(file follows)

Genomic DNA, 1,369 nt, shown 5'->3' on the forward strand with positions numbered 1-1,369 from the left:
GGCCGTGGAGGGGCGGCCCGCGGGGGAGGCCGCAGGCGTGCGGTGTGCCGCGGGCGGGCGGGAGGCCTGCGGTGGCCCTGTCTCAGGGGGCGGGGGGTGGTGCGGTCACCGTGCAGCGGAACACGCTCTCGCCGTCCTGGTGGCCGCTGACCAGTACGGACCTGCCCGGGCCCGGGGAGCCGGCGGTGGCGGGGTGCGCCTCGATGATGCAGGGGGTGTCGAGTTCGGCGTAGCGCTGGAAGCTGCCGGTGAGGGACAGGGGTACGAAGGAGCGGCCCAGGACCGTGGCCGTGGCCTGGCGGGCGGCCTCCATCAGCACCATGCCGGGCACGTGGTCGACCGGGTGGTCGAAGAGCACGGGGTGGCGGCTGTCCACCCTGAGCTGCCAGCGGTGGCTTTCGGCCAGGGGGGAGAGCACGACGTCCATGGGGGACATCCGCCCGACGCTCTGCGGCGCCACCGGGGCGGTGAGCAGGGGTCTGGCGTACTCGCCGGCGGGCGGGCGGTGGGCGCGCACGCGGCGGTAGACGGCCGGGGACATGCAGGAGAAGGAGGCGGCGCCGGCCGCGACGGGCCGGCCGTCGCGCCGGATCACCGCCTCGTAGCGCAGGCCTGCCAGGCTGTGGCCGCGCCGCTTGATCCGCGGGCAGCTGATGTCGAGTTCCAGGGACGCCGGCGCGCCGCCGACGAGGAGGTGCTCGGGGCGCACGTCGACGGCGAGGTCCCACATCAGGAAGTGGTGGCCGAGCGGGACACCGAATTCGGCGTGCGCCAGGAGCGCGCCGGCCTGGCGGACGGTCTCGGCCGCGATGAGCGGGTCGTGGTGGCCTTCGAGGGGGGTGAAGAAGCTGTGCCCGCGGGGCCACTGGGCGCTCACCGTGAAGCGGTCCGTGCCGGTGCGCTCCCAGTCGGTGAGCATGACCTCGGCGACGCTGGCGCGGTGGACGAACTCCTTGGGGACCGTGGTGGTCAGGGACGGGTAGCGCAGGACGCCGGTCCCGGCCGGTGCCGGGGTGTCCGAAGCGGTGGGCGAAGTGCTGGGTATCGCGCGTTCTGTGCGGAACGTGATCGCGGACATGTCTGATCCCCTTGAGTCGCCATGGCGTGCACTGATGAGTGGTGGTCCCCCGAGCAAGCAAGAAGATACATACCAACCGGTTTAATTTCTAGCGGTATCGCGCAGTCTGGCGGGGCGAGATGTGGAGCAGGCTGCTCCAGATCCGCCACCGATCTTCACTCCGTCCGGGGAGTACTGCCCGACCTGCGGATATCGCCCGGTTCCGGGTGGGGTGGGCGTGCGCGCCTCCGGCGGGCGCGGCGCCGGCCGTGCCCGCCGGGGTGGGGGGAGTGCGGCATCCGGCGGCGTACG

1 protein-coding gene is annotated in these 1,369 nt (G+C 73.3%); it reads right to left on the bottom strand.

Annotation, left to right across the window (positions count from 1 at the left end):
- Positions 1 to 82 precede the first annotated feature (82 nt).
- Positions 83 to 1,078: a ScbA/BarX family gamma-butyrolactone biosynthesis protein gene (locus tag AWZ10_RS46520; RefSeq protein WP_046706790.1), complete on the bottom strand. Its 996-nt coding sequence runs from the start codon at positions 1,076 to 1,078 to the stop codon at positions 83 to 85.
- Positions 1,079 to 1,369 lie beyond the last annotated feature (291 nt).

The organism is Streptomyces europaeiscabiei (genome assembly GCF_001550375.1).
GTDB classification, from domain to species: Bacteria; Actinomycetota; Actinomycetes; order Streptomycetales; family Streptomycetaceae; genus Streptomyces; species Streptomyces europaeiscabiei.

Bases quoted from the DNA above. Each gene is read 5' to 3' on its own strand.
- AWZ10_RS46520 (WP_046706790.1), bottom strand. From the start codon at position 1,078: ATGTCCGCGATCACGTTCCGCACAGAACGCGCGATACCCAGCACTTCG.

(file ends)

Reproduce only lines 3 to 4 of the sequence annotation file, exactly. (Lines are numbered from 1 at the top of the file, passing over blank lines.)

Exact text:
1 protein-coding gene is annotated in these 1,369 nt (G+C 73.3%); it reads right to left on the bottom strand.

Annotation, left to right across the window (positions count from 1 at the left end):